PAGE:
We referred to this as the combined dataset with 22 images in total. In the combined dataset, we combined healthy colon and esophagogastric tissue into one class (the negative class), and we combined colon and esophagogastric cancer into a second class (the positive class).

2.3.5. Training Implementation Details

The 3DCNN was implemented in Pytorch 1.4.0, and it was trained for each LOPOCV fold as follows. Kaiming initialization was used to randomly initialize the network weights and the network biases were initialized to zero. The network was trained by minimizing class-weighted binary cross-entropy with Stochastic Gradient Descent (SGD). This was implemented using Pytorch’s torch.optim package with a learning rate of 0.01 and a weight decay of 0.0005. Class weighting was implemented using inverse-frequency weighting to overcome the fact that the healthy class was significantly more represented than the cancer class in the training dataset.
Training was run for 200 epochs. At each epoch, batches of size 3000 were used where each batch consisted of 3000 randomly selected sub-volumes from all training images drawn with uniform probability without replacement. Training of one LOPOCV fold took approximately 7 h for the colon dataset, 8 h for the esophagogastric dataset and 15 h for the combined datasets. In addition to using a relatively small 3DCNN, to further reduce the risk of overfitting, a validation set was used, which is standard practice to avoid overfitting a CNN. Specifically, a random subset of 10% of the training pixels were used in the validation set. After each training epoch, the validation set loss was evaluated, and after all training epochs, the network weights with the lowest validations set loss were used as the final network weights.

3. Results and Discussion

3.1. Evaluation Metrics

We evaluated performance using three well-established metrics. The first metric is Receiver Operator Curve Area-Under-Curve (ROC-AUC). ROC-AUC gave the probability that a random positive example (cancer) was scored higher with a model as compared to a random negative example (healthy tissue). ROC-AUC was chosen because it summarized recognition performance with a single number that was not tied to a specific decision threshold. The second metric was the Matthews correlation coefficient (MCC). This measured the correlation between a model’s predicted classifications as compared to ground truth, with a value ranging from 1 and + 1 , where a higher value indicated better performance.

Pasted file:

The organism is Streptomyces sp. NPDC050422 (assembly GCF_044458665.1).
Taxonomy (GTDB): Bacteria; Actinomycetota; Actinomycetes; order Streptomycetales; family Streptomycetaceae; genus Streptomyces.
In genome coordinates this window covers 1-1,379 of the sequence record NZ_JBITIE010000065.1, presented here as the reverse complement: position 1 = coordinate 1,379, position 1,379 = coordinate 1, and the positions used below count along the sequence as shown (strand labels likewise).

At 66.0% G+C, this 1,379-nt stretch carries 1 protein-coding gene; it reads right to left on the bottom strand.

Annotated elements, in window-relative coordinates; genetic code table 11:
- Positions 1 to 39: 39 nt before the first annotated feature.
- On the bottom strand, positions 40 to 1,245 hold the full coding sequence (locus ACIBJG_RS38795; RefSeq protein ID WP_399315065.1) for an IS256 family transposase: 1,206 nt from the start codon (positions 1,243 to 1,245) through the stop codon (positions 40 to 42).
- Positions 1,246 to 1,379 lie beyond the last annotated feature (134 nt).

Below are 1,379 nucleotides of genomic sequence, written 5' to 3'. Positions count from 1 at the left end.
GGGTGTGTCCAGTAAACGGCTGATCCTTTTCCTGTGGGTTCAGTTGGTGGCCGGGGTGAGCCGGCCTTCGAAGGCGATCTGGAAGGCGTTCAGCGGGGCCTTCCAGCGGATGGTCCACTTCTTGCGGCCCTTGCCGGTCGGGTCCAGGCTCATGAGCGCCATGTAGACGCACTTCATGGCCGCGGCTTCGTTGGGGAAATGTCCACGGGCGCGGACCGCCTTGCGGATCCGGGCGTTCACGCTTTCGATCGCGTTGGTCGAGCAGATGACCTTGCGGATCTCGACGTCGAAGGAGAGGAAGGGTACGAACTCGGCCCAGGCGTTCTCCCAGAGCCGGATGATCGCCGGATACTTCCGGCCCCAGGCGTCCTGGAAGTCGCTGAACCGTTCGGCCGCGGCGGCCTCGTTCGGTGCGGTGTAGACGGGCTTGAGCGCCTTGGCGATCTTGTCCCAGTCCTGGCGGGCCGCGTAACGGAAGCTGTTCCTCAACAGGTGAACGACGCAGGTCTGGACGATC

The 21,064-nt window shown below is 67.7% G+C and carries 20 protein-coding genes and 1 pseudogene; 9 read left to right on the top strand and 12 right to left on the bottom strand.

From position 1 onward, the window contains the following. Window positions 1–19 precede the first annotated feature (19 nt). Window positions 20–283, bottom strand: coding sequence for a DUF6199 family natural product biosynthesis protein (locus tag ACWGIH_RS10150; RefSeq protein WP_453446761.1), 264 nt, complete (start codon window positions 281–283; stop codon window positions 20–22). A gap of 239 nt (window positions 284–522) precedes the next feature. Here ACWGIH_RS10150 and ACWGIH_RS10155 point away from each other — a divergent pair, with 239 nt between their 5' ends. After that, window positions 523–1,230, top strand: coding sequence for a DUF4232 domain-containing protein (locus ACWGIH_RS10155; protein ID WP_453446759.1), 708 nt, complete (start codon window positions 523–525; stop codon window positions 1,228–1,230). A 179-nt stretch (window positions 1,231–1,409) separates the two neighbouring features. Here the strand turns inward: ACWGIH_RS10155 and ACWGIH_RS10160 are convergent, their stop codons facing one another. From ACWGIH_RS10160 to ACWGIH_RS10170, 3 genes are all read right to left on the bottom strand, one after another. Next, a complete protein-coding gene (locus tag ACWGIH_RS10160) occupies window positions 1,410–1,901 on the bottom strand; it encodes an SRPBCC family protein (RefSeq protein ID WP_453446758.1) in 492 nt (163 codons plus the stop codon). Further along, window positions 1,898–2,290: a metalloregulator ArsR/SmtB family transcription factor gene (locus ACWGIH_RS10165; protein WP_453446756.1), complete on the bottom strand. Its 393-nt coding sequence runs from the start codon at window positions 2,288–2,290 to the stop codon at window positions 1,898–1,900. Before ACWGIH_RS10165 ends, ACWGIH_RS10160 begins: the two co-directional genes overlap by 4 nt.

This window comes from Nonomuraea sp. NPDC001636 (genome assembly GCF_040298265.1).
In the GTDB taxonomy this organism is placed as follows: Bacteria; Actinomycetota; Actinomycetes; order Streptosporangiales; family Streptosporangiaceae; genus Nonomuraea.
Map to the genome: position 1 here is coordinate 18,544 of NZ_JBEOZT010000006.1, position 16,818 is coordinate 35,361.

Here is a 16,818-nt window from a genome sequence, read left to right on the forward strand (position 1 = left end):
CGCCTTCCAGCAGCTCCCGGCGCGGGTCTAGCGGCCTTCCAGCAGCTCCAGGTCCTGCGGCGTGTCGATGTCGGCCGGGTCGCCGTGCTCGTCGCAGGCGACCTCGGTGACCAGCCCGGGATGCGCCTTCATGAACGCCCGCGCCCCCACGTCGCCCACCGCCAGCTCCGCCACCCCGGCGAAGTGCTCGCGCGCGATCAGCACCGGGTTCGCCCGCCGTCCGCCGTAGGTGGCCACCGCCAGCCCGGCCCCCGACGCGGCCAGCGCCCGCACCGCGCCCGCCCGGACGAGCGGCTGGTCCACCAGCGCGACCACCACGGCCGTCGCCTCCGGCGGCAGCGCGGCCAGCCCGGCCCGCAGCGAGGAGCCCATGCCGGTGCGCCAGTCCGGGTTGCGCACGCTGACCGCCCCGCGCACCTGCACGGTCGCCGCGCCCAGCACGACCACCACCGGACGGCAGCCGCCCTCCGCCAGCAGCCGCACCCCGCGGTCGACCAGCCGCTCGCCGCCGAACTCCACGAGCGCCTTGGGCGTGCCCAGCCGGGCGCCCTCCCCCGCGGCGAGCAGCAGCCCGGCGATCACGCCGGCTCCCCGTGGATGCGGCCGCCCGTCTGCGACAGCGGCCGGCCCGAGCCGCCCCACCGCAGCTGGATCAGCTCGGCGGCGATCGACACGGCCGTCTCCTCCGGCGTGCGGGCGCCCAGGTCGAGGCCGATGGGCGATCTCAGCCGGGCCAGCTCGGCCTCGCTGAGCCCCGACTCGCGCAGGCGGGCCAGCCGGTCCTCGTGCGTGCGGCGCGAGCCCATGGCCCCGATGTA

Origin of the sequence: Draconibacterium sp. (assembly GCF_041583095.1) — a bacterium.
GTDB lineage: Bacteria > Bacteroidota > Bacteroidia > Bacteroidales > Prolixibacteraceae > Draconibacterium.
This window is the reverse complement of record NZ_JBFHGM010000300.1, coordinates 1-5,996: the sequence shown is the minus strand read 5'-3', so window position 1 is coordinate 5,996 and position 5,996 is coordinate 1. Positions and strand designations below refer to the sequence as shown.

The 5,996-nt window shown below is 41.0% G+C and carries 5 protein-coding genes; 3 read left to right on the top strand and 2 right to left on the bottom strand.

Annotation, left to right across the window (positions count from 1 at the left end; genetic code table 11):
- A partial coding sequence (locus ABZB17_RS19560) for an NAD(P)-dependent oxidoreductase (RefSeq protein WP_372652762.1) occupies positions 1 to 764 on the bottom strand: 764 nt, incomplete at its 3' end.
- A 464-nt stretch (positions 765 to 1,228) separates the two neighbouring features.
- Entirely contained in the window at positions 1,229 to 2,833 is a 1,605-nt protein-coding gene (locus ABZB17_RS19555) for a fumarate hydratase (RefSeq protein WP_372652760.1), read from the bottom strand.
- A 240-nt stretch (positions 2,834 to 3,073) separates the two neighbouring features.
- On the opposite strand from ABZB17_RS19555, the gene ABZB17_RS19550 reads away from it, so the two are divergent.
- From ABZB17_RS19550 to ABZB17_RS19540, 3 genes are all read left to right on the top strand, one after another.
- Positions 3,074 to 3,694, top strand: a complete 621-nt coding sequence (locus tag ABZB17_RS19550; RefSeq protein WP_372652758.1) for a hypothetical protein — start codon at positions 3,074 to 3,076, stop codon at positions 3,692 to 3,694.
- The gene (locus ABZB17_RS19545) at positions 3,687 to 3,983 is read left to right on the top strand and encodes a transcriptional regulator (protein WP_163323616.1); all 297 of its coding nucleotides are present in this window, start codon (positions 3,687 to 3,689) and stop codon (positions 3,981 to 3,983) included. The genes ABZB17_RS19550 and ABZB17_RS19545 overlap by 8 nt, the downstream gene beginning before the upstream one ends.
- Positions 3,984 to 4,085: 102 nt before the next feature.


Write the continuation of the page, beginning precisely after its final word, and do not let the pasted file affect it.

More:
The third evaluation metric was the Sorensen–Dice coefficient (DICE), also called the F1 score, which measured the harmonic mean of precision and recall. We used both MCC and DICE because they were used extensively in the literature on machine learning HSI classification. Unlike ROC-AUC, MCC and DICE use a decision threshold defined for each model. We tested two policies in order to specify the threshold. The first policy used a patient-generic threshold, where for each model, a single threshold was used for all patients, for each model. The selected threshold was the one that maximized the model’s mean metric (MCC or DICE) on all test images. The second policy used a patient-specific threshold, where a different threshold was tuned for each patient. This threshold was found as the one that maximized the metric (MCC or DICE) for each patient’s image using grid-search.
Performance with a patient-specific threshold would generally be greater than performance with a patient-generic threshold. In clinical application settings, we cannot usually tune a patient-specific threshold automatically, as this would require knowing the true tissue class labels. Nevertheless, we compared performance with a patient-specific threshold to reveal the performance gap that existed between using a patient-specific and patient-generic threshold, and to see if the gap was similar across models.

3.2. Statistical Tests

Paired two-tailed t-tests were used to assess whether the difference in mean ROC-AUC scores from two models were significantly different. Colon patients 2 and 6 were excluded in the statistical analysis because they did not have cancer tissue, and therefore they do not have ROC-AUC scores. p 0.05 was considered statistically significant.

3.3. ROC-AUC Results

ROC-AUC performance is shown in Table 3 and Table 4. In Table 3, columns 2, 3 and 4, we show the ROC-AUC performance for the RBF-SVM, MLP, and 3DCNN models when trained and tested on the colon dataset using LOPOCV. In Table 3, columns 5, 6 and 7, we show ROC-AUC performance of the models when trained on the combined dataset and tested on the colon dataset using LOPOCV. We also include the mean ROC-AUC and standard deviation in the bottom row.